What Worked: Make the CTO a Marketing Asset

People sometimes ask me “what worked?” What made our little startup ITKO go from 3 guys in an attic in 2004, aiming for a product space that did not yet exist, to a scrappy Series A company in 2006, to a global enterprise software solution sold into most of the leading banks and Telcos that was successfully acquired by CA Technologies in 2011?

A great product, at the right time for the market, grown by smart leadership, supported and sold through the huge effort of very talented people are par for the course in any startup success story. There are other pieces of the story I can comment about -- those that involve marketing strategy and decisions -- and for the first of these I’ll talk about The Marketing CTO

For most large firms, the CEO is considered the face of the company. But in a disruptive software startup, the CTO (or perhaps, a Chief Product/Solution Officer) may be the cult celebrity you need to develop as a marketing asset, as practitioners of the craft will closely identify with them. In a small software company, I recommend that at least one-third of the CTO’s job should be marketing related.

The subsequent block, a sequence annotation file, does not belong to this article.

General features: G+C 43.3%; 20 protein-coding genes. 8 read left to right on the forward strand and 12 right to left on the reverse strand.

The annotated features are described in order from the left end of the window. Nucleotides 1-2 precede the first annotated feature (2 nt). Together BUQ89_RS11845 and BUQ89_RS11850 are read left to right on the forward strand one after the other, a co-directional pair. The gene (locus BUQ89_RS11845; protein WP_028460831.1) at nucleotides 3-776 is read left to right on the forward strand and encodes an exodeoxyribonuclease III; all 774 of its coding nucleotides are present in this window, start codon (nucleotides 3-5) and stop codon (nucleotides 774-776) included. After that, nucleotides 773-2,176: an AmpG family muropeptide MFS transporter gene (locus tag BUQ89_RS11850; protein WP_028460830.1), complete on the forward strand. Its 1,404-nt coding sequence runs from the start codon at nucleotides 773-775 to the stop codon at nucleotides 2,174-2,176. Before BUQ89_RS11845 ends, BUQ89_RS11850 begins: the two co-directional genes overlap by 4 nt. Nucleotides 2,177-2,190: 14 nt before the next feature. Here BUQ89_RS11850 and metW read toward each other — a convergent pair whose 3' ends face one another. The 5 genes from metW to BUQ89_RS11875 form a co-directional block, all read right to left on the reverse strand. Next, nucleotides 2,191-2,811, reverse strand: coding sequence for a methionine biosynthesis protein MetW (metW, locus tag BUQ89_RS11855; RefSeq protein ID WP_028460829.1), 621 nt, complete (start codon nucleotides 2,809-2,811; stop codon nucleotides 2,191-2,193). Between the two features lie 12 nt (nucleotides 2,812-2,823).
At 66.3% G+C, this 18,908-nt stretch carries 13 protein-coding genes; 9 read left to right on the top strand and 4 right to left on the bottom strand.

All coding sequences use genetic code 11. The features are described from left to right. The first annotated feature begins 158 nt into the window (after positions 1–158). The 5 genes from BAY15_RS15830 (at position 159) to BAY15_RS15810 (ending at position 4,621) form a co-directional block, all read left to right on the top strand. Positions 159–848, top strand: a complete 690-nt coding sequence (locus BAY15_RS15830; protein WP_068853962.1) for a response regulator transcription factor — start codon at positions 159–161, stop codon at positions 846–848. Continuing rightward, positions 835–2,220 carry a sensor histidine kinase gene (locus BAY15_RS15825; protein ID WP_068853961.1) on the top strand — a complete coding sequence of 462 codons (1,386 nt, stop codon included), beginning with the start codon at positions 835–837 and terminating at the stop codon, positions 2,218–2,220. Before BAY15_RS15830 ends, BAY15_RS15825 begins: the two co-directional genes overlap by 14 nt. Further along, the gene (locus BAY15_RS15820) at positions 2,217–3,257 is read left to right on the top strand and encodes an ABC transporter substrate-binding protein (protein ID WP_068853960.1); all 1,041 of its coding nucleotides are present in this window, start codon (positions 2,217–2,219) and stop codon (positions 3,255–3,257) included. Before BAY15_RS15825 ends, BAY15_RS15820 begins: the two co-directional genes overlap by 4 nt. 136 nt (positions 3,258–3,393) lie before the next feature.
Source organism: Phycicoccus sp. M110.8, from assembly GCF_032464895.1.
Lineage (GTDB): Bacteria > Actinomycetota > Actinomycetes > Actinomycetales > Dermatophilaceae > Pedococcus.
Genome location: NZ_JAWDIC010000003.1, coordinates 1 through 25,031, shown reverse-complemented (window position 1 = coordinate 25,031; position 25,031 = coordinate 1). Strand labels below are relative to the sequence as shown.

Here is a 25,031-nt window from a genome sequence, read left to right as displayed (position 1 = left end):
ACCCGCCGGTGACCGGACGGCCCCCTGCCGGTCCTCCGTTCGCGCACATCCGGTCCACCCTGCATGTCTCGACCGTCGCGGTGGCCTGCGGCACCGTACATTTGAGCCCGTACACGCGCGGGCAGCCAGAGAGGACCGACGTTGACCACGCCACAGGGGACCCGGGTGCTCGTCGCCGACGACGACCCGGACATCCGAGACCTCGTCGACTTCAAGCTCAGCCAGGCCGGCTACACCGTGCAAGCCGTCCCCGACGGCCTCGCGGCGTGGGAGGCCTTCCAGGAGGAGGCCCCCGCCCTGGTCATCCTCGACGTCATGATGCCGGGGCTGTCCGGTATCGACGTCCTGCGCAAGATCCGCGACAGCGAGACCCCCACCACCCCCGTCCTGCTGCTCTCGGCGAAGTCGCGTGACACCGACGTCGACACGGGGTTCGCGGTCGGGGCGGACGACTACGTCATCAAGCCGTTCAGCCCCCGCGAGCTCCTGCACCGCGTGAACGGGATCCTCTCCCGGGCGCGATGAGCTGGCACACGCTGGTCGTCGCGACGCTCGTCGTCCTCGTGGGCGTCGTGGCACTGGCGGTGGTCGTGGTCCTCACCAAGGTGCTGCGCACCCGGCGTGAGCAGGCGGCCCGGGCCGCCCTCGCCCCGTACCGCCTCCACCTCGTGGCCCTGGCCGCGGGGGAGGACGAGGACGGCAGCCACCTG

A software CTO who doesn’t want to be involved with marketing should probably stick to development, services or operations instead.

We were lucky to have a co-founder and CTO in John Michelsen who had the kind of technical/business mind that would cause customers to perk up in meetings and ask if they could keep him around for longer. John was great at holding court in any company’s project room – he was well-informed, genuinely listened and cared about the success of the people he talked to, and always had insightful answers.

[John Michelsen at SOAworld 2007, NYC. Photo: me]

Be a Booking Agency

Despite his track record as the smartest guy in the room, John was not naturally inclined to promoting himself. So the best use of my time as a marketer was getting John’s passion for better software quality and automation out to the market as his booking agent for events, and as a personal scribe for translating his customer anecdotes and advice into blogs and articles in publications.

What worked best for event placements? Primarily, our best successes were for topics that clearly answer the question: “If I attend, will I learn something new that will help me do my job?” If we proposed a topic that focused on our "LISA 4.x product roadmap," it would never get selected. In the early days, John was the only presenter attempting to talk about testing the service layer and back-ends of highly distributed apps, rather than testing solely at the UI later. It was a new skill everyone wanted to learn at the time, and they could get it from an inventor in the space. This made him a hit with engineers at testing conferences as well as the big development and integration vendor shows.